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Familiar Story Of Gentrification Reaches Alexandria's West End

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The series of low slung garden apartments in Alexandria's West End are know as The Hamlets.
Michael Pope
The series of low slung garden apartments in Alexandria's West End are know as The Hamlets.

A low-slung cluster of garden apartments clings to the rolling hills on the West End of Alexandria, just short of the traffic gridlock at Mark Center. Thousands of low-income residents, mostly foreign born, live there in some of the last affordable units in the Alexandria. 

Many of those residents are now worried about being displaced as the city gentrifies. The Alexandria City Council is poised to vote on a high-end development in the West End that would replace some of the 2,500 affordable apartments there. 

Amine Ketani has lived in those apartments for six years.

"My opinion is that this is the cheapest neighborhood in Alexandria, one of the cheapest," he says. "So it's going to be hard to find, you know, somewhere that's cheaper than here."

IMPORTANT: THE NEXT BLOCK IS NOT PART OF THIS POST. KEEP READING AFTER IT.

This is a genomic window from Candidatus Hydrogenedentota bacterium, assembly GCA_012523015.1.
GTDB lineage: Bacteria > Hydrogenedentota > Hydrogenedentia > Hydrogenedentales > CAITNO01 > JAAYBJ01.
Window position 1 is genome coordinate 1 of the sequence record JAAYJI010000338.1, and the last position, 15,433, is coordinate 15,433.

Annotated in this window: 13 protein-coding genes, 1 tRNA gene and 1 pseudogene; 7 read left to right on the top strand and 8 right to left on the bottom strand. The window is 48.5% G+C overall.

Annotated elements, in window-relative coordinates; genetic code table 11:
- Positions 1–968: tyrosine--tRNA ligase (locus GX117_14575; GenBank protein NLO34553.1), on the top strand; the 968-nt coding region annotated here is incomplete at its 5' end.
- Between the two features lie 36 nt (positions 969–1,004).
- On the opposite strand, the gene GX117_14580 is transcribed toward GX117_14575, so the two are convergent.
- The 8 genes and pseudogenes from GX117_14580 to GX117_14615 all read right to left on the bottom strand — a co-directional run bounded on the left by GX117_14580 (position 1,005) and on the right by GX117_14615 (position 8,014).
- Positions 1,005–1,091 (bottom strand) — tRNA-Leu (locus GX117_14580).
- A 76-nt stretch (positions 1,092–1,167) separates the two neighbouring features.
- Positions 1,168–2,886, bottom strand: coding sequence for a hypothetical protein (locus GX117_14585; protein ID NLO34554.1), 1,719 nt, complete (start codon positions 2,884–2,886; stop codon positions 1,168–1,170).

But that price range could soon be increasing. Next month, members of the Alexandria City Council will consider a zoning change that would dramatically increase the number of housing units allowed in the West End to make way for a developer's plans for high-end housing. The people who live here now fear they'll will be removed as part of gentrification.

"I don't think it's right because if it's one of the last places that's still affordable to a lot of people, where are they going with this?" Ketani says. "The economy is going down. People are jobless. So all they are doing these days is taking from the people."

Currently, the area is made up of 2,500 units of market-rate affordable housing. Alexandria plans to set aside 800 units of dedicated affordable housing. But Aurora Vasquez, director of the advocacy group known as Tenants and Workers United, says that's not enough.

"We shouldn't be focused on units but rather the people who live in the units," she says. "Twenty-five hundred units means thousands and thousands of people. It means individuals. It means moms. It means dads. It means children. It means senior citizens."

Tenants and Workers United would like to see members of the Alexandria City Council require one-for-one replacement: 2,500 units of affordable housing to be included in future development when they consider the zoning change next month.


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